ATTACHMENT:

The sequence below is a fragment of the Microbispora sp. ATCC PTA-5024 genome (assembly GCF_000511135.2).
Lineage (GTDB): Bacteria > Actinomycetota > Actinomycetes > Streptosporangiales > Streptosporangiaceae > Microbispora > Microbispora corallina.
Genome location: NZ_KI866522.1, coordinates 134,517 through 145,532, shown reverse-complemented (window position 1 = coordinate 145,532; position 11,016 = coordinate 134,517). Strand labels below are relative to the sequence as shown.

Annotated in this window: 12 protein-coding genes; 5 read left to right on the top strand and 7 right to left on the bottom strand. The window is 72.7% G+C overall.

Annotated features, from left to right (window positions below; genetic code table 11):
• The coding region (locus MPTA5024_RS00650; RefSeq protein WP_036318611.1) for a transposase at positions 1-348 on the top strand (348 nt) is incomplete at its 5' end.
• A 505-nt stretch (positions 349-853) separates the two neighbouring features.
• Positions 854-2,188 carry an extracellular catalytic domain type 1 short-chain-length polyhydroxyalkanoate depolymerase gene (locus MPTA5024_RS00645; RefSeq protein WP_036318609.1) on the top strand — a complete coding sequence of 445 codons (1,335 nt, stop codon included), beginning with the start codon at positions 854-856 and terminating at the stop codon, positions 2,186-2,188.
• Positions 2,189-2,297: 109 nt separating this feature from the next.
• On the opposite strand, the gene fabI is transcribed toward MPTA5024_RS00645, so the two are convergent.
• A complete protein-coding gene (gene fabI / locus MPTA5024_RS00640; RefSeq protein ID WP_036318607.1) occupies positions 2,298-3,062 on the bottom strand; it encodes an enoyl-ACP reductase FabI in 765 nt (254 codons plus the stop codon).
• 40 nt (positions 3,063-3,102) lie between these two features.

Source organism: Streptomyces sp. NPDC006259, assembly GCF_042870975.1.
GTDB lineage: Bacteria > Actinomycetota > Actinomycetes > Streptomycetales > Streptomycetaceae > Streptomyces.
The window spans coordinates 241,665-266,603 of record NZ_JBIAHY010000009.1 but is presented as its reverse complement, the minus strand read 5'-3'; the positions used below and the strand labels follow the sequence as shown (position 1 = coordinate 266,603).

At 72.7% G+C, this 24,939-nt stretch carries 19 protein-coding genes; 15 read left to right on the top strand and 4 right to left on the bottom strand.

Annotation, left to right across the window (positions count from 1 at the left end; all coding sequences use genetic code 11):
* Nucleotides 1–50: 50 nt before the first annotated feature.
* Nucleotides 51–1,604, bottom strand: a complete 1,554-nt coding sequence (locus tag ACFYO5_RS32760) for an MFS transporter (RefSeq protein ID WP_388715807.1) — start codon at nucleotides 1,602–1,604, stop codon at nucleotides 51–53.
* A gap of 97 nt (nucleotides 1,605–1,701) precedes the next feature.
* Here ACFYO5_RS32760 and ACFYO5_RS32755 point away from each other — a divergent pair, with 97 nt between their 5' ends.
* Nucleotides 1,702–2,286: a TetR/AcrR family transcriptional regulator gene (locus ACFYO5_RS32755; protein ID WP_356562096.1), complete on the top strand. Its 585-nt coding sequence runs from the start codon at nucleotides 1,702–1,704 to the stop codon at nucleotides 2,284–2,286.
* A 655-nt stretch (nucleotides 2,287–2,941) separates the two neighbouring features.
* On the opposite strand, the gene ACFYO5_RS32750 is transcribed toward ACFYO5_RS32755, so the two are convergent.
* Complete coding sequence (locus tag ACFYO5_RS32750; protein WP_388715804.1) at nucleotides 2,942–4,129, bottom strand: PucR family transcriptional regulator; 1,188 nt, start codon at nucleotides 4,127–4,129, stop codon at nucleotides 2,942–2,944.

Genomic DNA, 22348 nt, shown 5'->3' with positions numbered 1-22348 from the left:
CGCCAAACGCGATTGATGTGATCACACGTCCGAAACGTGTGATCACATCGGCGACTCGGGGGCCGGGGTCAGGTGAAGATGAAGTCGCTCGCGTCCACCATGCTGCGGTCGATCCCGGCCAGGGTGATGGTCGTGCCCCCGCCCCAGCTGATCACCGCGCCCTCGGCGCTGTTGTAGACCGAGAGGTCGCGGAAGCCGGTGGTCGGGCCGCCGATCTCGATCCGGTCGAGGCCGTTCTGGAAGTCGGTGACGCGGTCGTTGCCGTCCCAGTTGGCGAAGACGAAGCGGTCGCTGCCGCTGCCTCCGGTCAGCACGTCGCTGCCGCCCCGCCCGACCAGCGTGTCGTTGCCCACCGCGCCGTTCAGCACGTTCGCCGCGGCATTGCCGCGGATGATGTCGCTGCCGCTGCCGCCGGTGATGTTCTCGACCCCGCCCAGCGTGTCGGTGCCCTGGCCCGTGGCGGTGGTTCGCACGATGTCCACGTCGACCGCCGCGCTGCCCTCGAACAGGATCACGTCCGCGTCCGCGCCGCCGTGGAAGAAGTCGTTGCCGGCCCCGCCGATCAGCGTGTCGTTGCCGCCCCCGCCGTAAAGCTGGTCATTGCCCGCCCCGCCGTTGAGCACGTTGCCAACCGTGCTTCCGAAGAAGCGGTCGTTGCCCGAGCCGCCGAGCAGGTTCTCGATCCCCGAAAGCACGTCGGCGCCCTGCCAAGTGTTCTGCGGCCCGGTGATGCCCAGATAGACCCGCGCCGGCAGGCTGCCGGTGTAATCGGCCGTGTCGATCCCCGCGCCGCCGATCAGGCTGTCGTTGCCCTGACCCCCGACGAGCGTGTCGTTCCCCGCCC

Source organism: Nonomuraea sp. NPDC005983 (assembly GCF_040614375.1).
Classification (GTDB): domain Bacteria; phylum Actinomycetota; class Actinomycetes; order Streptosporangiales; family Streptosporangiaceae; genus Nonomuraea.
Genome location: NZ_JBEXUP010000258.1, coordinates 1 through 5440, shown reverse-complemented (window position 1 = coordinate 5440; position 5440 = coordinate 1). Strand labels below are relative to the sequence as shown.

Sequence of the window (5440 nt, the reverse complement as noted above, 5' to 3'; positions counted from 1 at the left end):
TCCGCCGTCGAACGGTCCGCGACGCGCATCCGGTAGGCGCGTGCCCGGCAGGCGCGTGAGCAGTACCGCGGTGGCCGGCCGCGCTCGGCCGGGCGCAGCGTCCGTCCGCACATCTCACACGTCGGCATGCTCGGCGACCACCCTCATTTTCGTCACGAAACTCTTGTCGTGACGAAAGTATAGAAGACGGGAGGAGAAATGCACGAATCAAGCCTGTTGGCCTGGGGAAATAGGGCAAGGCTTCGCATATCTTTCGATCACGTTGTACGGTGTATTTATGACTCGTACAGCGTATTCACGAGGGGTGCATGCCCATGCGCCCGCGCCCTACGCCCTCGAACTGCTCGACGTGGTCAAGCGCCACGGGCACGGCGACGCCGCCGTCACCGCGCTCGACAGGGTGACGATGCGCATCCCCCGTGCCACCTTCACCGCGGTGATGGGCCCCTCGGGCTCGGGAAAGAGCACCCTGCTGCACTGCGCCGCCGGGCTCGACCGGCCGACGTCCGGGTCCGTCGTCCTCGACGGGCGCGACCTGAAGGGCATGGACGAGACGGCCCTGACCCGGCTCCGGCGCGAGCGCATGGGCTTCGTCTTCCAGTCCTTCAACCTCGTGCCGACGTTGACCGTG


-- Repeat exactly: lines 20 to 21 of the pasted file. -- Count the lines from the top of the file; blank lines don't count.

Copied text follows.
* A gap of 97 nt (nucleotides 1,605–1,701) precedes the next feature.
* Here ACFYO5_RS32760 and ACFYO5_RS32755 point away from each other — a divergent pair, with 97 nt between their 5' ends.